My life as a Courgette

My life as a Courgette

By Claude Barras - 1h06 - 2015 (Switzerland, France)
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My life as a Courgette
Audience 8+

Synopsis

Courgette, or Icare to give him his real name, is a 10-year-old boy to whom life has not been kind. He has lived alone with his mother ever since his father ran off to travel the world with a "hen". When his life with his alcoholic and sometimes violent mother takes a dramatic turn, he is taken away and ends up in an orphanage called Le Foyer des Fontaines. There he meets other children from difficult backgrounds. A new world opens up to him. He is thrust into a series of adventures full of emotions, because orphanages are not all about sadness! Courgette learns that friendship and love are still possible, and why he can hope for a fresh start.

Benshi's review
Benshi's review

The first challenge that My Life as a Courgette took on related to the screenplay, which aimed to adapt a novel that was written for teenagers into a story that would be accessible to younger viewers, while retaining its essence. The emotions that the filmmaker openly and boldly strives to stir in young viewers are more complex than the ones that most productions aim for - and the result is all the more enjoyable for viewers. For his first feature film, Claude Barras also pulls off a successful blend of humour and emotion, showing a lovely lightness of touch in the way he handles a heavy subject. He speaks to us in a voice to which children can relate, delivering it with great skill through a strange little blue-haired boy who has a lost look in his eyes that melts our hearts. The authenticity of the dialogue and the voices is one of the keys to the success of the film. Sometimes only the format reminds us that this is not a documentary. The intonations, vocabulary and inquiries of 8 to 11-year-olds are perfectly captured, resulting in some highly amusing scenes. Thus we are reminded that mistreated children can overcome their wounds and have not lost their innocence. Very quickly we start rooting for these little champs, whose stories each tell of a childhood violated by irresponsible adults. Yet in spite of appearances, My Life as a Courgette is a good deal less cruel than a number of classic children's fairytales. With childhood wounds forming the background, My Life as a Courgette is intended to be an uplifting work full of poetry. It is a coming of age story about discovering friendship, openness to others and empathy, as well as love in all its forms. The orphanage becomes a shelter for these kids, a place where they can rebuild themselves at their own pace. Young Courgette finds his bearings there and comes to feel that he belongs to something that he had stopped daring to dream of: a family - specifically, a family of his choosing. There the film addresses a basic idea of our modern society and offers a very positive take full of hope. Claude Barras includes directors such as Tim Burton and Marek Beneš among his influences so it is no surprise that he chose to make My Life as a Courgette with puppets. The highly stylised aesthetic, featuring latex foam puppets animated frame by frame, is remarkably beautiful. Their emotions are conveyed primarily through their oversized eyes. As the film is meant to be as realistic as possible, the setting is not hurried; instead, individually shot frames are used to allow characters to evolve, fully developing the bodily expressions typical of children. This is a real gem to discover, with plenty of laughs and maybe some tears. Just like all great cinema films.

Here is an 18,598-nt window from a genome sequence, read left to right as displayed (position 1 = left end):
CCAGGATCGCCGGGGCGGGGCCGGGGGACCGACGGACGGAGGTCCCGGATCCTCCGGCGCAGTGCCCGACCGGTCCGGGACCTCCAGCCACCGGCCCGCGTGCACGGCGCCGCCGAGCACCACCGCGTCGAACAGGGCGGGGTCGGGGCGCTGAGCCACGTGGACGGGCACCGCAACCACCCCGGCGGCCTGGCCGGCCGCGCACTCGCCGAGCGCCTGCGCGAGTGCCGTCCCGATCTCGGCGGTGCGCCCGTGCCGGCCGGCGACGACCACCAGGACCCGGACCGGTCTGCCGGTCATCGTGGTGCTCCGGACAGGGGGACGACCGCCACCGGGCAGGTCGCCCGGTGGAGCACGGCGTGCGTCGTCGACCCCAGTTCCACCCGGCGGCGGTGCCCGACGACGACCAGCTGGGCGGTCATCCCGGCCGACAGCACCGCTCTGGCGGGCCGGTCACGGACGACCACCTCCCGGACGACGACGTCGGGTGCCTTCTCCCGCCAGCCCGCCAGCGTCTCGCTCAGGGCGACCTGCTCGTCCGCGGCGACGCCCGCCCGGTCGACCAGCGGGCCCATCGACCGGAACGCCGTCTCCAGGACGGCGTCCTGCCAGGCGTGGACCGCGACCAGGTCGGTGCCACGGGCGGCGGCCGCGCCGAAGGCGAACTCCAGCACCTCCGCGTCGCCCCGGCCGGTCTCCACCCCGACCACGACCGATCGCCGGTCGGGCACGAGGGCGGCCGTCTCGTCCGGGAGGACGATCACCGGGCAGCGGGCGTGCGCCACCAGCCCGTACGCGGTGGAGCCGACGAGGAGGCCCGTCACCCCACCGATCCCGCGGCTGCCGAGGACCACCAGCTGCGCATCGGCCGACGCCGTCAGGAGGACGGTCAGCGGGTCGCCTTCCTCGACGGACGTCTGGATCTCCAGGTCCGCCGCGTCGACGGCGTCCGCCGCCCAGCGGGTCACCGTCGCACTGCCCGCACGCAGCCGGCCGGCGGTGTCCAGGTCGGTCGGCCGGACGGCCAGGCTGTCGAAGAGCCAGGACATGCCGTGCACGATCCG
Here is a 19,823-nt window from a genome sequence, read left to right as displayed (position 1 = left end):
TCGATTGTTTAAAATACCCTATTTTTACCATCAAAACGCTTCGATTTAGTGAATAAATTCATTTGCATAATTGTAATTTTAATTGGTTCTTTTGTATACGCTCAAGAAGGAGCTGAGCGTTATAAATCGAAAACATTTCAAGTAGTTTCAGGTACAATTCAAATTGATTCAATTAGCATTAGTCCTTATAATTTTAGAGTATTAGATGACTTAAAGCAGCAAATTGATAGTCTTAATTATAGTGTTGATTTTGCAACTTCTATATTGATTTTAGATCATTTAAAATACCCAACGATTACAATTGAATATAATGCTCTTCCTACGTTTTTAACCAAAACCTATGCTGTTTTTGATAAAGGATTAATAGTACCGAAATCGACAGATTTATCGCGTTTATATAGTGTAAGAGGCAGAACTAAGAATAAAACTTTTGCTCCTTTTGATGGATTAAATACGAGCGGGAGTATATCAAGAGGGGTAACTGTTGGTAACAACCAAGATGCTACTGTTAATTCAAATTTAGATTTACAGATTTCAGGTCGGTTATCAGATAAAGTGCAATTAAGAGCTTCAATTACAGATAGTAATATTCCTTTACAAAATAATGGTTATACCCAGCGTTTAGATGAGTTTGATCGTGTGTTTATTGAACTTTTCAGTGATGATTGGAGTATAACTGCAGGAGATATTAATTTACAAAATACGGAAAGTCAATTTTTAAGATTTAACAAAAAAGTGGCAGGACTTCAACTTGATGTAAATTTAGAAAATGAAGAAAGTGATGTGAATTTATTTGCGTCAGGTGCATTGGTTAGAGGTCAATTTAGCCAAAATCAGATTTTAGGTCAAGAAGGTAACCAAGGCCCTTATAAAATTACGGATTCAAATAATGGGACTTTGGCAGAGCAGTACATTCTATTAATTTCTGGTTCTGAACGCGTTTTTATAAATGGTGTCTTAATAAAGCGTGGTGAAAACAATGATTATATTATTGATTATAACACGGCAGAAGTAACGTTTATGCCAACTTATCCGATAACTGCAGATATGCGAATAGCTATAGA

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Top reasons to watch this film !

  • 1 The characters' unique and very beautiful aesthetics
  • 2 The poetic and deeply tender handling of the complexity of childhood
  • 3 The message of hope conveyed by Courgette
  • 4 The children's moving and very funny theory about sexual relationships

Who is it aimed at ?

We recommend this film for viewers aged 8-9 and above, depending on the child's maturity. Although handled with a lot of humour, the topics addressed are very heavy, so more sensitive viewers may need to be accompanied. Marc Bonny, the president of Gebeka Films, which not only distributes My Life as a Courgette to theatres but also co-produced it, said in an interview with Le Film Français in June 2015: "The film is aimed at viewers aged 7 to 8 and above, with the core target being 8 to 12-year-olds. The aim is to move them, and their parents. The stop motion technique and the decision to use puppets creates a special emotion, helping the film to pivot between joy and tears. "

Themes and topics

Grief Difference Family Orphan Coming of age
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